Consequences and Prognosis of Running-Related Knee Injuries among Recreational Runners

Kyra L.A. Cloosterman*, Tryntsje Fokkema, Robert Jan de Vos, Sita M.A. Bierma-Zeinstra, Marienke van Middelkoop

*Corresponding author for this work

Research output: Contribution to journalArticleAcademicpeer-review

2 Citations (Scopus)

Abstract

Objective: To investigate the consequences and prognostic factors of running-related knee injuries (RRKIs) among recreational runners. Design: Prospective cohort study. Setting: This study is part of a randomized-controlled trial (RCT) on running injury prevention among recreational runners. At baseline during registration for a running event (5-42 km), demographic and training variables were collected. Participants who reported a new RRKI during follow-up were sent a knee-specific questionnaire at 16 months (range 11.7-18.6) after baseline. Participants: One hundred thirty-eight runners who reported a new RRKI during the RCT on injury prevention responded to the knee-specific questionnaire. Assessment of Risk Factors: To determine the association between potential prognostic factors and time to recovery of an RRKI, a Cox regression analysis was performed. Main Outcome Measures: Time to recovery and prognostic factors of RRKIs. Results: At 16 months after registration, 71.0% of the participants reported full recovery, with a median time to recovery of 8.0 weeks. Most participants reported iliotibial band syndrome (23.2%) or osteoarthritis (OA)/degenerative meniscopathy (23.2%) as cause of their injury. Male sex was associated with a shorter time to recovery [hazard ratio (HR) 1.84; 95% confidence interval (CI), 1.14-2.97], while suffering knee OA was associated with a longer time to recovery (HR 0.17; 95% CI, 0.06-0.46). Conclusions: Nonrecovered participants adjusted running speed more often and had knee imaging more often than recovered participants. At follow-up, one-third of the participants were not recovered. This emphasizes the need for injury prevention programs for runners. More knowledge on the role of running in knee OA seems important, given the high number of participants with knee OA symptoms.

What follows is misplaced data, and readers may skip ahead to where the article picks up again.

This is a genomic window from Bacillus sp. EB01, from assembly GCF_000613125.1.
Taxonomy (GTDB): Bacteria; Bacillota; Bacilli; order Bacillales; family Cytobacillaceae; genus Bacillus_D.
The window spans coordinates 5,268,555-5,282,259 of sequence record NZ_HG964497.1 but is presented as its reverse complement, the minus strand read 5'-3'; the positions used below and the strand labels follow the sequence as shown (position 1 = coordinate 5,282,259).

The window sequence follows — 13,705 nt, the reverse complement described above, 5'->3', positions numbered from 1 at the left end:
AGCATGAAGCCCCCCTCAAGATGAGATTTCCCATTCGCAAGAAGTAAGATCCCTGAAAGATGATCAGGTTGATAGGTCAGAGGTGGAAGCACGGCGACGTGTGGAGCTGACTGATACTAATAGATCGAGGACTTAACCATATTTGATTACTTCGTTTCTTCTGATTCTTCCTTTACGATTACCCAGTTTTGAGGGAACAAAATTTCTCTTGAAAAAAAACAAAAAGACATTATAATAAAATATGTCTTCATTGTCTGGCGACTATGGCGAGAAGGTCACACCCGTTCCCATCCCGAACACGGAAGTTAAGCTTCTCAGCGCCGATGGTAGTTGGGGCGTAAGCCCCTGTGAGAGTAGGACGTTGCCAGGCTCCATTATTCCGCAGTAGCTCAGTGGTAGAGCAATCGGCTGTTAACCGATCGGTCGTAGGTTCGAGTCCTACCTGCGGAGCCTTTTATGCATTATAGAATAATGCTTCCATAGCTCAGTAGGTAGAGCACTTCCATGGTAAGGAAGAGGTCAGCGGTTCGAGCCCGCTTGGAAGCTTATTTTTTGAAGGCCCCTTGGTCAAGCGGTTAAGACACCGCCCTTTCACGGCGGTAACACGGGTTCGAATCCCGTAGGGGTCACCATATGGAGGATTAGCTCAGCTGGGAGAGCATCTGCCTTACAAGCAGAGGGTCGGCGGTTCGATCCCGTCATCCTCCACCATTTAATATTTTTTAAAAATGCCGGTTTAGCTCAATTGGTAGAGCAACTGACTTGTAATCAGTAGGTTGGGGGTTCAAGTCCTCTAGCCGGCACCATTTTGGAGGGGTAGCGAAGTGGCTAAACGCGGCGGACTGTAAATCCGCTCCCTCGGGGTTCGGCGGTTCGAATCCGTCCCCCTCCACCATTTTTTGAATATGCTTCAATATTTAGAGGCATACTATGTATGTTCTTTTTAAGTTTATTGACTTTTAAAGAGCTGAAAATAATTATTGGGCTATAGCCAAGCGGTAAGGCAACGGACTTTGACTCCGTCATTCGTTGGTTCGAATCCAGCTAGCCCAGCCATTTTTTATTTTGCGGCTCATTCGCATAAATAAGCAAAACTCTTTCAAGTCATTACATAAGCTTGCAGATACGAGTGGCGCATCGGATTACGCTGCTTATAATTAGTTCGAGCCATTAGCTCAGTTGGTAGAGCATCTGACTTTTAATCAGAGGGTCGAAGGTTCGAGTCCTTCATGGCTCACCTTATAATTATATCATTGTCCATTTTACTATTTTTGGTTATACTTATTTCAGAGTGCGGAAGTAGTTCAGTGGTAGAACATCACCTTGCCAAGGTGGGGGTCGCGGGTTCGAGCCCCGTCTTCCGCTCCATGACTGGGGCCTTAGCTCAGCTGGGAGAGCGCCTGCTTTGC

Original languageEnglish
Pages (from-to)E83-E89
JournalClinical Journal of Sport Medicine
Volume32
Issue number1
DOIs
Publication statusPublished - 1 Jan 2022

Bibliographical note

Funding Information:
The INSPIRE trial was funded by the Netherlands Organization for Health Research and Development (ZonMW), grant number 536001001.

Publisher Copyright:
Copyright © 2020 Wolters Kluwer Health, Inc. All rights reserved.

Fingerprint

Dive into the research topics of 'Consequences and Prognosis of Running-Related Knee Injuries among Recreational Runners'. Together they form a unique fingerprint.

Cite this